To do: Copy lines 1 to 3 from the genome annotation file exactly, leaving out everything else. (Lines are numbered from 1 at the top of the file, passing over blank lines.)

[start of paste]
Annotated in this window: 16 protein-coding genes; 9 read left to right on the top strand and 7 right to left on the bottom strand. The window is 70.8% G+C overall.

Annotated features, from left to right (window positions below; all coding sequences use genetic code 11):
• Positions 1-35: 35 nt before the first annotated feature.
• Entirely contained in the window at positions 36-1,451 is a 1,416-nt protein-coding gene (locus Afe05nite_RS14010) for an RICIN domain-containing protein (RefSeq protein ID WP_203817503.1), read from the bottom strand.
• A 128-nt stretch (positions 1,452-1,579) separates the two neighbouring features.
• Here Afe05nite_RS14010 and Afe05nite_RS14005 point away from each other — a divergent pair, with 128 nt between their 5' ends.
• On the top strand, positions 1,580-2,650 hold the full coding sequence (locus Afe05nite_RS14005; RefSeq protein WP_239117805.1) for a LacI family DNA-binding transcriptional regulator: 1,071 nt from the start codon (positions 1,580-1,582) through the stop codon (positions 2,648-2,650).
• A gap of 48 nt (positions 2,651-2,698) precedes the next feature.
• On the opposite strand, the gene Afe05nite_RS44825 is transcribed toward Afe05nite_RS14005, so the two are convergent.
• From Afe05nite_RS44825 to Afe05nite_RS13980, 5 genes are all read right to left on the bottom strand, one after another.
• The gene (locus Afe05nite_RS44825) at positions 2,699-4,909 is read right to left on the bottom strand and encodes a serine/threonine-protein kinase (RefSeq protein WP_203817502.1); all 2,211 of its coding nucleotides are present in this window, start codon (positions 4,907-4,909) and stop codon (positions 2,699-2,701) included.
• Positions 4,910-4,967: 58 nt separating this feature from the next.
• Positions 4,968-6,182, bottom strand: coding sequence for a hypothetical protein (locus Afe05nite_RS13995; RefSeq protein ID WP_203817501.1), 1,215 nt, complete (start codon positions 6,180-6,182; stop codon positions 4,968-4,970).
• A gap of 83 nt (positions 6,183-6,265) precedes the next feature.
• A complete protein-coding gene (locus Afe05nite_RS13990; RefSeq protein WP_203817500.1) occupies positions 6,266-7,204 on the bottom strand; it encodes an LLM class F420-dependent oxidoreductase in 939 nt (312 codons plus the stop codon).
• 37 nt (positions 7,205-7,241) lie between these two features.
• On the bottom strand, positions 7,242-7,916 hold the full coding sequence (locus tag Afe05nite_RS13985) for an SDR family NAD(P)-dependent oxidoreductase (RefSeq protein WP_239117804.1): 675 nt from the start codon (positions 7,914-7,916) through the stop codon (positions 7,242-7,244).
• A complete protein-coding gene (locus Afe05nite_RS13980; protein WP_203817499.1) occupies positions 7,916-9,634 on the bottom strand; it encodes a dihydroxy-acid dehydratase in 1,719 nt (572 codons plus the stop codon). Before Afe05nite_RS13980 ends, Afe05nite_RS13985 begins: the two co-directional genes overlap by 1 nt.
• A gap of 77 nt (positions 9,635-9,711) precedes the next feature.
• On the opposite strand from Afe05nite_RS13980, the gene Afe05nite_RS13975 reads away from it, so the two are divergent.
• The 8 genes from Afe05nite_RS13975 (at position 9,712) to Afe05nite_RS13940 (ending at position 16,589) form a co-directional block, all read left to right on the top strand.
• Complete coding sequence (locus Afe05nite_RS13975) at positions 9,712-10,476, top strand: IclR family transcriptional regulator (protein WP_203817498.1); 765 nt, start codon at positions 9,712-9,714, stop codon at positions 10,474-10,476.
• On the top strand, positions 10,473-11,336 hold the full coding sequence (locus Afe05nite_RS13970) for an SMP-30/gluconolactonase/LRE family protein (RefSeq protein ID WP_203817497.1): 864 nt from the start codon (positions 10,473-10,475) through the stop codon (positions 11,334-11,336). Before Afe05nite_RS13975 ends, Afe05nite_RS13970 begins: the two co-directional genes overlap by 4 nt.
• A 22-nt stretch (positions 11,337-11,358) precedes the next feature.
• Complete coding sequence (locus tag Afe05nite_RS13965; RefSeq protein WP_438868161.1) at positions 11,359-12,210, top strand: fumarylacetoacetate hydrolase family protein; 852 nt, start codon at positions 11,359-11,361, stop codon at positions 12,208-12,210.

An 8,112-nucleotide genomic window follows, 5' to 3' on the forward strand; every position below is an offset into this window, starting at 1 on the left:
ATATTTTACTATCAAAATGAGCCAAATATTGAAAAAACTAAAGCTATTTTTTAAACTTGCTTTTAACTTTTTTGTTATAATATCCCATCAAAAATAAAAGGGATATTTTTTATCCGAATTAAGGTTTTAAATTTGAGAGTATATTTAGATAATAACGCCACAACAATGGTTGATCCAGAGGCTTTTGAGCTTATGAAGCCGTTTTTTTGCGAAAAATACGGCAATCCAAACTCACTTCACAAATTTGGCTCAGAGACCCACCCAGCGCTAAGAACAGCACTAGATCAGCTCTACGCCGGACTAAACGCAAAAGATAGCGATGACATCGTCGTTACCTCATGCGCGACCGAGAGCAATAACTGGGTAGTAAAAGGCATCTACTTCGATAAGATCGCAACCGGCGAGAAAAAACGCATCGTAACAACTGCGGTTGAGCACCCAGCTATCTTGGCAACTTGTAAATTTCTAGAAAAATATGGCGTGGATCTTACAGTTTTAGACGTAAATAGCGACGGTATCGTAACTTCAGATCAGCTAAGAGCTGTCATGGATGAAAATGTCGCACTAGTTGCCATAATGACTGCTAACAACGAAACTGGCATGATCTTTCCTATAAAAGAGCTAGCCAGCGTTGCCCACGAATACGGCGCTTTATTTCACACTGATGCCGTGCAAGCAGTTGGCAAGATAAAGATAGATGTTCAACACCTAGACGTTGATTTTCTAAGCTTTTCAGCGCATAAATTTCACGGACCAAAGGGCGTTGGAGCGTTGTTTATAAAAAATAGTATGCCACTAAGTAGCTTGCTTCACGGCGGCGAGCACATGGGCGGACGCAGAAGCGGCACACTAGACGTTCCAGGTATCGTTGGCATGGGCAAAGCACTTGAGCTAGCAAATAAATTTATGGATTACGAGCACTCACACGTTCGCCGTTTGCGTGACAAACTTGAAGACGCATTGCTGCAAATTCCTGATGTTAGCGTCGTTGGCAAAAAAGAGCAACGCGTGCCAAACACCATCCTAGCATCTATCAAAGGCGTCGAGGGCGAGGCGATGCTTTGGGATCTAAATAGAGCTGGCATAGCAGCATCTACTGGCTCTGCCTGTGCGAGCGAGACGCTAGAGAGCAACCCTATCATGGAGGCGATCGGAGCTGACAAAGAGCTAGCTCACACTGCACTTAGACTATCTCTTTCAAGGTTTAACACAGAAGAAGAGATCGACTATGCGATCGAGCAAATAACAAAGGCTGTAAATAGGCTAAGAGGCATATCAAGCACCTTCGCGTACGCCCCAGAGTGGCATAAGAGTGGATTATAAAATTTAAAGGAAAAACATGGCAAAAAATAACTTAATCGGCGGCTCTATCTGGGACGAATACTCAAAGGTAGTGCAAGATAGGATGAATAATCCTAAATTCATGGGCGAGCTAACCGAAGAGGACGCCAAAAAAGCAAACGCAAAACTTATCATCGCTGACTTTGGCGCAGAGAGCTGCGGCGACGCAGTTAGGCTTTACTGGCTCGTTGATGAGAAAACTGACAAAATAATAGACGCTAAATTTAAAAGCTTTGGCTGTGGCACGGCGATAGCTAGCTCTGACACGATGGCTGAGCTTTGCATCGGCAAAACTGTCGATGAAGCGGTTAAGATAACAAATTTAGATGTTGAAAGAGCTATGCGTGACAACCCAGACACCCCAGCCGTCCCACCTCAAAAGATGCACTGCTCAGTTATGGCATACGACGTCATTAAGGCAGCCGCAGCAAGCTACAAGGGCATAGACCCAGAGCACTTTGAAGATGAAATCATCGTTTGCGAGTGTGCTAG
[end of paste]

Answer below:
Annotated in this window: 16 protein-coding genes; 9 read left to right on the top strand and 7 right to left on the bottom strand. The window is 70.8% G+C overall.

Annotated features, from left to right (window positions below; all coding sequences use genetic code 11):
• Positions 1-35: 35 nt before the first annotated feature.